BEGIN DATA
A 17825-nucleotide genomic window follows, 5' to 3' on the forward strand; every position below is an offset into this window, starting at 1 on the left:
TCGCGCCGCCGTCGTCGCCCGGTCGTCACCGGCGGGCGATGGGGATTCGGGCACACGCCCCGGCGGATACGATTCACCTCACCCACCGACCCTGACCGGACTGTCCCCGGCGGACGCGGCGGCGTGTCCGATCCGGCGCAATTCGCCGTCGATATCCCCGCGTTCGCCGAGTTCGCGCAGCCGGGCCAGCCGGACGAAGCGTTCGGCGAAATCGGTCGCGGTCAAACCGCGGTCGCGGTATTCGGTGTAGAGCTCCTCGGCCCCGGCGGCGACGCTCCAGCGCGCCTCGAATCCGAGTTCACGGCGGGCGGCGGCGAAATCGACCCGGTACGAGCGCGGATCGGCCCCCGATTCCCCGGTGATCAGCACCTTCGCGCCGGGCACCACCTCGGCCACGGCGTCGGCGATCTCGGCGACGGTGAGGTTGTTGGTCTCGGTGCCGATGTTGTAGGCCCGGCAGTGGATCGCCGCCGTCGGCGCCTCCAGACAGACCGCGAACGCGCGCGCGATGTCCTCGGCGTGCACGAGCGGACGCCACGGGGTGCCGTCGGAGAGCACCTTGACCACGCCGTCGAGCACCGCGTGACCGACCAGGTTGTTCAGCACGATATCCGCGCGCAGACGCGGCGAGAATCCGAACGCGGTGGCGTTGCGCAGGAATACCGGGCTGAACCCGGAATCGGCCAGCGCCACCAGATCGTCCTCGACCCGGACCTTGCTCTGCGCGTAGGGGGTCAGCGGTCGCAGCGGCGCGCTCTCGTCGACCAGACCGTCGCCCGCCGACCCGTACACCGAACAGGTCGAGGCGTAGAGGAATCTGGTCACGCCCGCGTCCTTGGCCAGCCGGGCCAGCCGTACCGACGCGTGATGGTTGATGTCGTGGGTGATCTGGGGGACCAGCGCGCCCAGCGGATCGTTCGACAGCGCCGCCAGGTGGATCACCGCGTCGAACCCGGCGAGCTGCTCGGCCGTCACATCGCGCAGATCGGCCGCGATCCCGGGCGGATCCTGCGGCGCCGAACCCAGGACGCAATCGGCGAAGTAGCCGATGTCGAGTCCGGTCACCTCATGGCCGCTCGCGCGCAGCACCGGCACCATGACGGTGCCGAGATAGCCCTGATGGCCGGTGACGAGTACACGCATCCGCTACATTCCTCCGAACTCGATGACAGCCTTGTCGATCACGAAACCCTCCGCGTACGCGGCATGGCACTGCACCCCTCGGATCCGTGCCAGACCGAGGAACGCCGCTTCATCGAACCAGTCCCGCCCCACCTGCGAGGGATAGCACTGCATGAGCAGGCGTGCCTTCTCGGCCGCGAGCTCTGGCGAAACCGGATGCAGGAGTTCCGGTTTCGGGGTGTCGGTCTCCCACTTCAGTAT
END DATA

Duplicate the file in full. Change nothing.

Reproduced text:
A 17825-nucleotide genomic window follows, 5' to 3' on the forward strand; every position below is an offset into this window, starting at 1 on the left:
TCGCGCCGCCGTCGTCGCCCGGTCGTCACCGGCGGGCGATGGGGATTCGGGCACACGCCCCGGCGGATACGATTCACCTCACCCACCGACCCTGACCGGACTGTCCCCGGCGGACGCGGCGGCGTGTCCGATCCGGCGCAATTCGCCGTCGATATCCCCGCGTTCGCCGAGTTCGCGCAGCCGGGCCAGCCGGACGAAGCGTTCGGCGAAATCGGTCGCGGTCAAACCGCGGTCGCGGTATTCGGTGTAGAGCTCCTCGGCCCCGGCGGCGACGCTCCAGCGCGCCTCGAATCCGAGTTCACGGCGGGCGGCGGCGAAATCGACCCGGTACGAGCGCGGATCGGCCCCCGATTCCCCGGTGATCAGCACCTTCGCGCCGGGCACCACCTCGGCCACGGCGTCGGCGATCTCGGCGACGGTGAGGTTGTTGGTCTCGGTGCCGATGTTGTAGGCCCGGCAGTGGATCGCCGCCGTCGGCGCCTCCAGACAGACCGCGAACGCGCGCGCGATGTCCTCGGCGTGCACGAGCGGACGCCACGGGGTGCCGTCGGAGAGCACCTTGACCACGCCGTCGAGCACCGCGTGACCGACCAGGTTGTTCAGCACGATATCCGCGCGCAGACGCGGCGAGAATCCGAACGCGGTGGCGTTGCGCAGGAATACCGGGCTGAACCCGGAATCGGCCAGCGCCACCAGATCGTCCTCGACCCGGACCTTGCTCTGCGCGTAGGGGGTCAGCGGTCGCAGCGGCGCGCTCTCGTCGACCAGACCGTCGCCCGCCGACCCGTACACCGAACAGGTCGAGGCGTAGAGGAATCTGGTCACGCCCGCGTCCTTGGCCAGCCGGGCCAGCCGTACCGACGCGTGATGGTTGATGTCGTGGGTGATCTGGGGGACCAGCGCGCCCAGCGGATCGTTCGACAGCGCCGCCAGGTGGATCACCGCGTCGAACCCGGCGAGCTGCTCGGCCGTCACATCGCGCAGATCGGCCGCGATCCCGGGCGGATCCTGCGGCGCCGAACCCAGGACGCAATCGGCGAAGTAGCCGATGTCGAGTCCGGTCACCTCATGGCCGCTCGCGCGCAGCACCGGCACCATGACGGTGCCGAGATAGCCCTGATGGCCGGTGACGAGTACACGCATCCGCTACATTCCTCCGAACTCGATGACAGCCTTGTCGATCACGAAACCCTCCGCGTACGCGGCATGGCACTGCACCCCTCGGATCCGTGCCAGACCGAGGAACGCCGCTTCATCGAACCAGTCCCGCCCCACCTGCGAGGGATAGCACTGCATGAGCAGGCGTGCCTTCTCGGCCGCGAGCTCTGGCGAAACCGGATGCAGGAGTTCCGGTTTCGGGGTGTCGGTCTCCCACTTCAGTAT